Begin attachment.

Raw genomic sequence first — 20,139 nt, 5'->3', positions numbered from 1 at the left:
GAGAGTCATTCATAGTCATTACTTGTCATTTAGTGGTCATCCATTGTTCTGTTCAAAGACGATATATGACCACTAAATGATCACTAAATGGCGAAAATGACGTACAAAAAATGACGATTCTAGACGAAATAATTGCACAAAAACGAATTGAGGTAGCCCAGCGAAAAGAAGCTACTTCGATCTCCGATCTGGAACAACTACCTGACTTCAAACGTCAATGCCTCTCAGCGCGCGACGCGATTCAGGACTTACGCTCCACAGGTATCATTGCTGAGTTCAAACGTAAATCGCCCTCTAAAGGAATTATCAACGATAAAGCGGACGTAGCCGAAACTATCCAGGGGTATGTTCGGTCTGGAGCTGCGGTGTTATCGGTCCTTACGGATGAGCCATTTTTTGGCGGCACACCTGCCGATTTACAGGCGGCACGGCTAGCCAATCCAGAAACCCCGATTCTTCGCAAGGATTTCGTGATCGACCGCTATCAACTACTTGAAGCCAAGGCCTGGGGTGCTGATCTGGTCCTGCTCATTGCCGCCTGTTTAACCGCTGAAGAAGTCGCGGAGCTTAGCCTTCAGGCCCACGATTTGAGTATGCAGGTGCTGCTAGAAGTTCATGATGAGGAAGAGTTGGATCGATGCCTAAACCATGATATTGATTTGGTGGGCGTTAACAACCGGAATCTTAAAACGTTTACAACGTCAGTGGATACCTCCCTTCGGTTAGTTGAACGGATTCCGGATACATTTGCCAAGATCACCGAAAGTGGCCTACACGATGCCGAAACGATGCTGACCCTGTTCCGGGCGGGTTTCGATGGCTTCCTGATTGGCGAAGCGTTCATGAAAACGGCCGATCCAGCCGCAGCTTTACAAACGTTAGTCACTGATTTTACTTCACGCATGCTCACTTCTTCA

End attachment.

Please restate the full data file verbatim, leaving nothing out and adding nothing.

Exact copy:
Raw genomic sequence first — 20,139 nt, 5'->3', positions numbered from 1 at the left:
GAGAGTCATTCATAGTCATTACTTGTCATTTAGTGGTCATCCATTGTTCTGTTCAAAGACGATATATGACCACTAAATGATCACTAAATGGCGAAAATGACGTACAAAAAATGACGATTCTAGACGAAATAATTGCACAAAAACGAATTGAGGTAGCCCAGCGAAAAGAAGCTACTTCGATCTCCGATCTGGAACAACTACCTGACTTCAAACGTCAATGCCTCTCAGCGCGCGACGCGATTCAGGACTTACGCTCCACAGGTATCATTGCTGAGTTCAAACGTAAATCGCCCTCTAAAGGAATTATCAACGATAAAGCGGACGTAGCCGAAACTATCCAGGGGTATGTTCGGTCTGGAGCTGCGGTGTTATCGGTCCTTACGGATGAGCCATTTTTTGGCGGCACACCTGCCGATTTACAGGCGGCACGGCTAGCCAATCCAGAAACCCCGATTCTTCGCAAGGATTTCGTGATCGACCGCTATCAACTACTTGAAGCCAAGGCCTGGGGTGCTGATCTGGTCCTGCTCATTGCCGCCTGTTTAACCGCTGAAGAAGTCGCGGAGCTTAGCCTTCAGGCCCACGATTTGAGTATGCAGGTGCTGCTAGAAGTTCATGATGAGGAAGAGTTGGATCGATGCCTAAACCATGATATTGATTTGGTGGGCGTTAACAACCGGAATCTTAAAACGTTTACAACGTCAGTGGATACCTCCCTTCGGTTAGTTGAACGGATTCCGGATACATTTGCCAAGATCACCGAAAGTGGCCTACACGATGCCGAAACGATGCTGACCCTGTTCCGGGCGGGTTTCGATGGCTTCCTGATTGGCGAAGCGTTCATGAAAACGGCCGATCCAGCCGCAGCTTTACAAACGTTAGTCACTGATTTTACTTCACGCATGCTCACTTCTTCA